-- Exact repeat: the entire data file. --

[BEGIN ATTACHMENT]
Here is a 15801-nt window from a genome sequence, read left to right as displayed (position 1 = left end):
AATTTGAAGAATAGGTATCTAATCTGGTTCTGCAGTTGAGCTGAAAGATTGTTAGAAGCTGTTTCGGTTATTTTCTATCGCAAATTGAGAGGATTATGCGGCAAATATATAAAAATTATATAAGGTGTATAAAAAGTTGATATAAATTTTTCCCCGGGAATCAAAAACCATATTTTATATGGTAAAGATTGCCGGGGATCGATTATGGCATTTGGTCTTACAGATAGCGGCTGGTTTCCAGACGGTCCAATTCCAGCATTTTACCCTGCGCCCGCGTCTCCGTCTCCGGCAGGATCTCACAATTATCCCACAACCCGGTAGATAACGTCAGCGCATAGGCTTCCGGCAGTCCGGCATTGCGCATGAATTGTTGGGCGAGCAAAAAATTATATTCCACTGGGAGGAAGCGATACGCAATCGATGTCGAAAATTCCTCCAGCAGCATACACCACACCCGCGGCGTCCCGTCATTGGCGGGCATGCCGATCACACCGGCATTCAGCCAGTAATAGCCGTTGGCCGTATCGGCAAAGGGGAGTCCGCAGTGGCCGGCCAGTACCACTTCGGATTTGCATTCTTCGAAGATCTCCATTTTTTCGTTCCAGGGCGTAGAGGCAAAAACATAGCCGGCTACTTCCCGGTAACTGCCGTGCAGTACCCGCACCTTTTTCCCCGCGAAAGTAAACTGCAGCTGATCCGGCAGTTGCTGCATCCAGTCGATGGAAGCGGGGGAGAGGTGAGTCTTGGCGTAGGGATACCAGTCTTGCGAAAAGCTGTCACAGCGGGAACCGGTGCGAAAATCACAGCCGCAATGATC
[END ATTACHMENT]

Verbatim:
Here is a 15801-nt window from a genome sequence, read left to right as displayed (position 1 = left end):
AATTTGAAGAATAGGTATCTAATCTGGTTCTGCAGTTGAGCTGAAAGATTGTTAGAAGCTGTTTCGGTTATTTTCTATCGCAAATTGAGAGGATTATGCGGCAAATATATAAAAATTATATAAGGTGTATAAAAAGTTGATATAAATTTTTCCCCGGGAATCAAAAACCATATTTTATATGGTAAAGATTGCCGGGGATCGATTATGGCATTTGGTCTTACAGATAGCGGCTGGTTTCCAGACGGTCCAATTCCAGCATTTTACCCTGCGCCCGCGTCTCCGTCTCCGGCAGGATCTCACAATTATCCCACAACCCGGTAGATAACGTCAGCGCATAGGCTTCCGGCAGTCCGGCATTGCGCATGAATTGTTGGGCGAGCAAAAAATTATATTCCACTGGGAGGAAGCGATACGCAATCGATGTCGAAAATTCCTCCAGCAGCATACACCACACCCGCGGCGTCCCGTCATTGGCGGGCATGCCGATCACACCGGCATTCAGCCAGTAATAGCCGTTGGCCGTATCGGCAAAGGGGAGTCCGCAGTGGCCGGCCAGTACCACTTCGGATTTGCATTCTTCGAAGATCTCCATTTTTTCGTTCCAGGGCGTAGAGGCAAAAACATAGCCGGCTACTTCCCGGTAACTGCCGTGCAGTACCCGCACCTTTTTCCCCGCGAAAGTAAACTGCAGCTGATCCGGCAGTTGCTGCATCCAGTCGATGGAAGCGGGGGAGAGGTGAGTCTTGGCGTAGGGATACCAGTCTTGCGAAAAGCTGTCACAGCGGGAACCGGTGCGAAAATCACAGCCGCAATGATC